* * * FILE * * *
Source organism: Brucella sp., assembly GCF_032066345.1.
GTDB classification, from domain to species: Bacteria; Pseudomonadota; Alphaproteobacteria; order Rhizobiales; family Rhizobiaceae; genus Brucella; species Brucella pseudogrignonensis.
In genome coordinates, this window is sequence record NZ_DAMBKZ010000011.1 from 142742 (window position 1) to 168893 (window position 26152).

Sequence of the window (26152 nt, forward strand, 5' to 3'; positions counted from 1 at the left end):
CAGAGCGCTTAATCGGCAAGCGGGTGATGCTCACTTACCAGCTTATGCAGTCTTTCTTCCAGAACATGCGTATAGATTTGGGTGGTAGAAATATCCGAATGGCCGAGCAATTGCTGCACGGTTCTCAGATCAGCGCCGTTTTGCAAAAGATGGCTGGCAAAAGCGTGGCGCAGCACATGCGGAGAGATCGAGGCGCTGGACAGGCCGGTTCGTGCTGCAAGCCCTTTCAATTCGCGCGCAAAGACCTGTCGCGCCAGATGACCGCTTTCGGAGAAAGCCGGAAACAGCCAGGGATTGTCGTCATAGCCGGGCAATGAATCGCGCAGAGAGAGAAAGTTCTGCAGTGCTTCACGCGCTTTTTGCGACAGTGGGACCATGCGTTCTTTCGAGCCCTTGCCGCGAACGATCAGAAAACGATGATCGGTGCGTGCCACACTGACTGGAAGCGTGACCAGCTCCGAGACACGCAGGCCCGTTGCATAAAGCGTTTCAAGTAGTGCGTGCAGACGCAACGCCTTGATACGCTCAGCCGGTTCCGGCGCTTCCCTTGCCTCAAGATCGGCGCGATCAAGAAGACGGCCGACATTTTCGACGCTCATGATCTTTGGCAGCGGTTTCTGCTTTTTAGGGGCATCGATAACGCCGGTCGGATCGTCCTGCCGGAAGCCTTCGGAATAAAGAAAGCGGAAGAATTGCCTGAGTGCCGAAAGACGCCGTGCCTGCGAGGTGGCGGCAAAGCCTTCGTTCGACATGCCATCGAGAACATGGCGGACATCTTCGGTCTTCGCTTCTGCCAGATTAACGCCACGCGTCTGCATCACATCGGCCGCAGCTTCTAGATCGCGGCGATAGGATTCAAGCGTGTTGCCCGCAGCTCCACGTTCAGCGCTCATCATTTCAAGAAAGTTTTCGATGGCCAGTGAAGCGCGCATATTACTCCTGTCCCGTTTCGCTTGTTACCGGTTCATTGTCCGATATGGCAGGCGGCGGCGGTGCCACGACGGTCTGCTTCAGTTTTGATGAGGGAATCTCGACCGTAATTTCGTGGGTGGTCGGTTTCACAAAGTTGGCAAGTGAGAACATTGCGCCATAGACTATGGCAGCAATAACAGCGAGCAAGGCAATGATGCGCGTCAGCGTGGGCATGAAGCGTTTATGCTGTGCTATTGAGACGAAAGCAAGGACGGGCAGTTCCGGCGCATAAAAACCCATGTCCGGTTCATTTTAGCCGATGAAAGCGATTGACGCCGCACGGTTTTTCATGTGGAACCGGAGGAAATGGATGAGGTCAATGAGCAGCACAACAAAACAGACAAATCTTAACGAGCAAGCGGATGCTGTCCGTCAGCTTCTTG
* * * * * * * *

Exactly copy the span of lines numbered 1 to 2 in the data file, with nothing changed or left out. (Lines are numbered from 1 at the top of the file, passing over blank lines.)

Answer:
Source organism: Brucella sp., assembly GCF_032066345.1.
GTDB classification, from domain to species: Bacteria; Pseudomonadota; Alphaproteobacteria; order Rhizobiales; family Rhizobiaceae; genus Brucella; species Brucella pseudogrignonensis.